20. Equality. There are many themes of equality in Danish culture. Even if a Dane is older than you, they tend to see you as an equal and value your opinion.
  21. Work life balance. I have talked to my host mom about this and I really admire this about Danish work culture. There is no “faking sick”, you just tell your manager you need to take time off to be with your family because there is no expectation that you work like a dog. As long as you are efficient, you can be home well before dinnertime.
  22. University of Copenhagen. I’m taking one philosophy class here and the building is so modern and absolutely stunning. I would definitely recommend walking around here someday.
  23. Smørrebrød. These open-faced sandwiches can have every topping from fried fish to liver pate. I tried my first one at Aamanns Deli which was incredible. You have to try the homemade schnapps with it 😉
  24. Danish pickles. Yes I love these pickles! Pick some up at a grocery store in Copenhagen and you will be in heaven.
  25. Copenhagen Airport. Not only are there cheap flights to other major European hubs, the airport is a really pleasant place. It is really clean + efficient… nothing like JFK so there is no stress when traveling out of CPH.
  26. The Metro. It is super cool that the metro is self-operating without a conductor and you can even see out of the front. It’s a pretty neat experience and yes I know it’s weird i’m impressed by a metro but it’s pretty modern.
  27. Danish design. I have a hidden passion for minimalistic design and the Scandinavian way of decorating really inspires me. I really admire the look of a clutterless room with white walls, lots of shrubbery, cozy lights, and modern furniture. It’s really appealing look to me and I’m looking forward to checking out the Design Museum in Copenhagen.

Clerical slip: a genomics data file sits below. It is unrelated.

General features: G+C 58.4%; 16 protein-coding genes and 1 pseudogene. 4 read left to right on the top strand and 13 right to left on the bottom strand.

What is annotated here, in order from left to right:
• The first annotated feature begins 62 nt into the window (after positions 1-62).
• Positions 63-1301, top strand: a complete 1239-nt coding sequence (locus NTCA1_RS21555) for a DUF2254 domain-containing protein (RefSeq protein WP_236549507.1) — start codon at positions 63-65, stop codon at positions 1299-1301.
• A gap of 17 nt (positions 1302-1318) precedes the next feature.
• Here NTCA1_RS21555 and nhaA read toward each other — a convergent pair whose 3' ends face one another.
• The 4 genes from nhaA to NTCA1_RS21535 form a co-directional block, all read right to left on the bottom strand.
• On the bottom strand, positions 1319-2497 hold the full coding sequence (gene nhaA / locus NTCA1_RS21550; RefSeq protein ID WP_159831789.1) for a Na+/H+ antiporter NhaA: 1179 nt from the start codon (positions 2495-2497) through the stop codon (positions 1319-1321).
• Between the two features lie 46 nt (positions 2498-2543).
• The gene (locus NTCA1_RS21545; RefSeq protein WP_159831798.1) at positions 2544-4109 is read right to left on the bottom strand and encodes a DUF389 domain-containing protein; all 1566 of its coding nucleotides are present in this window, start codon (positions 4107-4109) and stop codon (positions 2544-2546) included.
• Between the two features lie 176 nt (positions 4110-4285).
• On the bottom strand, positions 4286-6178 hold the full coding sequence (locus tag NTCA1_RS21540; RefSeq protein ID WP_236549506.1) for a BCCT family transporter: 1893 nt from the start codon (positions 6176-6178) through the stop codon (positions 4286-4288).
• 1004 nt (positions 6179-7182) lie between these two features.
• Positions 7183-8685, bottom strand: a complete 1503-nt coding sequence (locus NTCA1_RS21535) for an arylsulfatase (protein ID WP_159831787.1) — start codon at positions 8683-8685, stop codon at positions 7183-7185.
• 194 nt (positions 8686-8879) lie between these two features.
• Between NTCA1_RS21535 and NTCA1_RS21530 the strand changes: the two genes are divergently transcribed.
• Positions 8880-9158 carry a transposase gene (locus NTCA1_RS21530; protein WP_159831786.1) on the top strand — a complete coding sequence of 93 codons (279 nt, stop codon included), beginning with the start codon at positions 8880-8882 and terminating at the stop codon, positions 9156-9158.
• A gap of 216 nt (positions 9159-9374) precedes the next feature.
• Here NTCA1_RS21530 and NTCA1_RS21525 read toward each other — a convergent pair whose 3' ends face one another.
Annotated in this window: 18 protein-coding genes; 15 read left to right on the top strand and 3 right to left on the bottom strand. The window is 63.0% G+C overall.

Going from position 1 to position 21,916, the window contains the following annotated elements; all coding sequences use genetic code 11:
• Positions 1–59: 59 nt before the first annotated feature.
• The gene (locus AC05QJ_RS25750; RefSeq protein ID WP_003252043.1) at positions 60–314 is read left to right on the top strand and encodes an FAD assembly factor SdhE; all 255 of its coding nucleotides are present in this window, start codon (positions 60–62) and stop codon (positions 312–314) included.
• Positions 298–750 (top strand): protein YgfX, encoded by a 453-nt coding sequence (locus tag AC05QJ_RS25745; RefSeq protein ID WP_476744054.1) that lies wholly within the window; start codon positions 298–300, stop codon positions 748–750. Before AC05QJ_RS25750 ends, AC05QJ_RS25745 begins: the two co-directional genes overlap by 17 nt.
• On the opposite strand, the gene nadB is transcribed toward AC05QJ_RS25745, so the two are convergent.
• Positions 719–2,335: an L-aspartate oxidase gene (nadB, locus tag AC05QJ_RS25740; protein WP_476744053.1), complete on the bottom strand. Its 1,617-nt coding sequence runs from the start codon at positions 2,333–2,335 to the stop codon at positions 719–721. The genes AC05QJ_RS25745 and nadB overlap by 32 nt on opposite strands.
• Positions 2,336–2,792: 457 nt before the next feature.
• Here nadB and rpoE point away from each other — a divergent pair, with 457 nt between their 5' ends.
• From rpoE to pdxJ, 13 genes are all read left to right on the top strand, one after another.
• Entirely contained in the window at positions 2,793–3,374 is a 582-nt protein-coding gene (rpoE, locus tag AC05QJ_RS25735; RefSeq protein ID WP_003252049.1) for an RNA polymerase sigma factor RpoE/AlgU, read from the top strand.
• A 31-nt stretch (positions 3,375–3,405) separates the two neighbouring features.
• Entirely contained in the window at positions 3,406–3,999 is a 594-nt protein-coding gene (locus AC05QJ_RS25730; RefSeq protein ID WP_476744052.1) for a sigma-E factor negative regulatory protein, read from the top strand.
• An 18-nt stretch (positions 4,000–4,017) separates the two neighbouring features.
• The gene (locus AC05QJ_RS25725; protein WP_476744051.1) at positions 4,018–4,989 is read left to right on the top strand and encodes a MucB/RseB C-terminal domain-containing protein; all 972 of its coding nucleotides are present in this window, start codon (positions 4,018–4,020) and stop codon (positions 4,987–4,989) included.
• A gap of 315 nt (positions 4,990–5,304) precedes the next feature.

28. Nørrebro. This is a really trendy area with lots of cute eateries and shops. I like biking around here since it’s not directly in the city center but still accessible. I really want to check out the wine bar Vinhanen in that area since I heard it’s pretty affordable since the wine is in containers, not bottles.
  29. Svanemølle Beach. There is a really quaint beach here with a nice pier walking out over the water. I can imagine it’s an extremely popular place to come in the summer, but also very calm to hangout at during the wintertime.
  30. Meatpacking District. This area is packed with classy restaurants and established bars, and is popping during the weekend. It is definitely a fun experience to come here and perhaps visit the reputable Mikkeller Bar or Fiskebaren which is where I’ll be going for my birthday dinner!

Here are a few pictures of beautiful Copenhagen and what it has to offer 🙂

#1 Bread

#4 Nyhavn

#15 Torvehallerne

#23 Smørrebrød

Honestly, the only “complaints” I have are that Danish is a tough language and Copenhagen is super expensive (expect to pay 35 DKK, or around $6 for a coffee).

Otherwise, I’m loving every second of my semester in Copenhagen so far and I can’t wait to share more with you about my experiences here and exploring more of Scandinavia.